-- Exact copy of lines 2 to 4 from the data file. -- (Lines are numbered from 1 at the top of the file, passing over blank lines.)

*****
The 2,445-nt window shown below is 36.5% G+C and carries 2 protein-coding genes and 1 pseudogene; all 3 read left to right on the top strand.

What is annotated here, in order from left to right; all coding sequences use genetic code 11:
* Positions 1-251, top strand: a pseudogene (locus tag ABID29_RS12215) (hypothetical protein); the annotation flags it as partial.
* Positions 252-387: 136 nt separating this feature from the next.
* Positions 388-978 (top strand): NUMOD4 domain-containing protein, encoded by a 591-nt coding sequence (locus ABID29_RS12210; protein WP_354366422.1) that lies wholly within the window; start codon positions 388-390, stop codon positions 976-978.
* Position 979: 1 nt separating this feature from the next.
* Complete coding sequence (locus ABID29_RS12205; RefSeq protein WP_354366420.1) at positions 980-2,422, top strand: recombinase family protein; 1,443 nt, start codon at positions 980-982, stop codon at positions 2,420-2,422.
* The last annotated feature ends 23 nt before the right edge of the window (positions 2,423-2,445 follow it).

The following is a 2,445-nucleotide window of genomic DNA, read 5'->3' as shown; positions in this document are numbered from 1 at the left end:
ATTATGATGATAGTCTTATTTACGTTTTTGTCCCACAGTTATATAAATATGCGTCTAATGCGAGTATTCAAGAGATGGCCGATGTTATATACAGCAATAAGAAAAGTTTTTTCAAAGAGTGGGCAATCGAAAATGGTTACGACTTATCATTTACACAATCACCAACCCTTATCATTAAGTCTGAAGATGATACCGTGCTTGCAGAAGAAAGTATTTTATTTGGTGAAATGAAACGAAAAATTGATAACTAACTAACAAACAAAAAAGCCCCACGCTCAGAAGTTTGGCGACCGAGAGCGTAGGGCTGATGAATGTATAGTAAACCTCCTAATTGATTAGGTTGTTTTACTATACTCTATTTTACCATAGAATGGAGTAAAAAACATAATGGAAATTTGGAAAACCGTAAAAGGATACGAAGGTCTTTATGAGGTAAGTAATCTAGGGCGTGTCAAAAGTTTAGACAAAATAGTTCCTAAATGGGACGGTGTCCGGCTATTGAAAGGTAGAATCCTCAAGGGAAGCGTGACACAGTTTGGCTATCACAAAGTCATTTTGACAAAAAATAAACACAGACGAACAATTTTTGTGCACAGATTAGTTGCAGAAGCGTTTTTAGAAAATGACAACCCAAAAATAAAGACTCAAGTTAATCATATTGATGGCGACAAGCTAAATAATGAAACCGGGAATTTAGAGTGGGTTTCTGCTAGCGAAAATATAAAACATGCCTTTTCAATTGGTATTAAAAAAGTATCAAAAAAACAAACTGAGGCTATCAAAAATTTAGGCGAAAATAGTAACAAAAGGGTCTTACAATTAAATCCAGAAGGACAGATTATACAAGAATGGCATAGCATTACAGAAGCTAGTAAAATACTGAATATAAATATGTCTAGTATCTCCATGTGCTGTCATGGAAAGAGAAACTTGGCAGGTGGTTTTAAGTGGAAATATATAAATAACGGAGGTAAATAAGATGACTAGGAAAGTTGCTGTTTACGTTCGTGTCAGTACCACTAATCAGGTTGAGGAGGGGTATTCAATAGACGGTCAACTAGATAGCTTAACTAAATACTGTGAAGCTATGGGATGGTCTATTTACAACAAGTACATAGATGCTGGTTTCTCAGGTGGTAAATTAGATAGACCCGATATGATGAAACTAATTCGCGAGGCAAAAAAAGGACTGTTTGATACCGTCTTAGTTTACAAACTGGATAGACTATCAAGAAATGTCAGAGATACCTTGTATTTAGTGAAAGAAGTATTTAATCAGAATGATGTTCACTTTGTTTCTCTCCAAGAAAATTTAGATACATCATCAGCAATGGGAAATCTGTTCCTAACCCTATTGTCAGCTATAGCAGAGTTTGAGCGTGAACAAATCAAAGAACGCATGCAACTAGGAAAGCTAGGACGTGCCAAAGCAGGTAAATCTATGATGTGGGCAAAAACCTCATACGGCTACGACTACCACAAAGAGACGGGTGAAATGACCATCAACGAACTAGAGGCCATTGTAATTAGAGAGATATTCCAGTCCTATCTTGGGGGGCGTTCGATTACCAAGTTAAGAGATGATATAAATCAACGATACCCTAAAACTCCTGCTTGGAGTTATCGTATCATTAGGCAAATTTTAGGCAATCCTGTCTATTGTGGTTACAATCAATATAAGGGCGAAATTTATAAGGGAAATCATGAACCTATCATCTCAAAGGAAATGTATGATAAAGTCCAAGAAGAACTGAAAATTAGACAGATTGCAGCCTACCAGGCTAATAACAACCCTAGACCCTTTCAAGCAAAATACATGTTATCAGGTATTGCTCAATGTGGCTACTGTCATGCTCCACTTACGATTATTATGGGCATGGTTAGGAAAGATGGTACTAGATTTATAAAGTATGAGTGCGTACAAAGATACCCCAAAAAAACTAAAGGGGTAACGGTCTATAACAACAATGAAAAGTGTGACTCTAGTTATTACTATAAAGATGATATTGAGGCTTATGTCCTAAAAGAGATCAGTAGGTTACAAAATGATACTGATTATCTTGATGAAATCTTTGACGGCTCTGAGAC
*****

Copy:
What is annotated here, in order from left to right; all coding sequences use genetic code 11:
* Positions 1-251, top strand: a pseudogene (locus tag ABID29_RS12215) (hypothetical protein); the annotation flags it as partial.
* Positions 252-387: 136 nt separating this feature from the next.